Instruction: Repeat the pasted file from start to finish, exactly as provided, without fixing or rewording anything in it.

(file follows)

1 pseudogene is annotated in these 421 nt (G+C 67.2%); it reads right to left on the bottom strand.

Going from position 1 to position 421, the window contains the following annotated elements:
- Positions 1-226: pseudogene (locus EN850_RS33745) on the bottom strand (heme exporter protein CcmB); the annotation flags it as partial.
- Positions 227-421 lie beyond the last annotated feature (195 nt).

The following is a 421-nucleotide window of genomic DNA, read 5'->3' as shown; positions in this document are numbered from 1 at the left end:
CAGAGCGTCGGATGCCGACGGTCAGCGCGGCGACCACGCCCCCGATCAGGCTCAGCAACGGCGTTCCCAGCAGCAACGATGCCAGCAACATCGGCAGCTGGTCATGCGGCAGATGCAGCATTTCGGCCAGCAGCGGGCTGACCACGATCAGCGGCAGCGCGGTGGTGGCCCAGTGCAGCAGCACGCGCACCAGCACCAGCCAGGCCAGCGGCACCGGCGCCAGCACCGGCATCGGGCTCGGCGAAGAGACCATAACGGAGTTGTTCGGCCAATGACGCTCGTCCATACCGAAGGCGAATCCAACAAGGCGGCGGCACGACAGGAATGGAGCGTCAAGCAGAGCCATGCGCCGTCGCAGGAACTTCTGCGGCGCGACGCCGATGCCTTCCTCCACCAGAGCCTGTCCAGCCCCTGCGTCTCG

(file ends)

1 pseudogene is annotated in these 421 nt (G+C 67.2%); it reads right to left on the bottom strand.

Going from position 1 to position 421, the window contains the following annotated elements:
- Positions 1-226: pseudogene (locus EN850_RS33745) on the bottom strand (heme exporter protein CcmB); the annotation flags it as partial.
- Positions 227-421 lie beyond the last annotated feature (195 nt).

The following is a 421-nucleotide window of genomic DNA, read 5'->3' as shown; positions in this document are numbered from 1 at the left end:
CAGAGCGTCGGATGCCGACGGTCAGCGCGGCGACCACGCCCCCGATCAGGCTCAGCAACGGCGTTCCCAGCAGCAACGATGCCAGCAACATCGGCAGCTGGTCATGCGGCAGATGCAGCATTTCGGCCAGCAGCGGGCTGACCACGATCAGCGGCAGCGCGGTGGTGGCCCAGTGCAGCAGCACGCGCACCAGCACCAGCCAGGCCAGCGGCACCGGCGCCAGCACCGGCATCGGGCTCGGCGAAGAGACCATAACGGAGTTGTTCGGCCAATGACGCTCGTCCATACCGAAGGCGAATCCAACAAGGCGGCGGCACGACAGGAATGGAGCGTCAAGCAGAGCCATGCGCCGTCGCAGGAACTTCTGCGGCGCGACGCCGATGCCTTCCTCCACCAGAGCCTGTCCAGCCCCTGCGTCTCG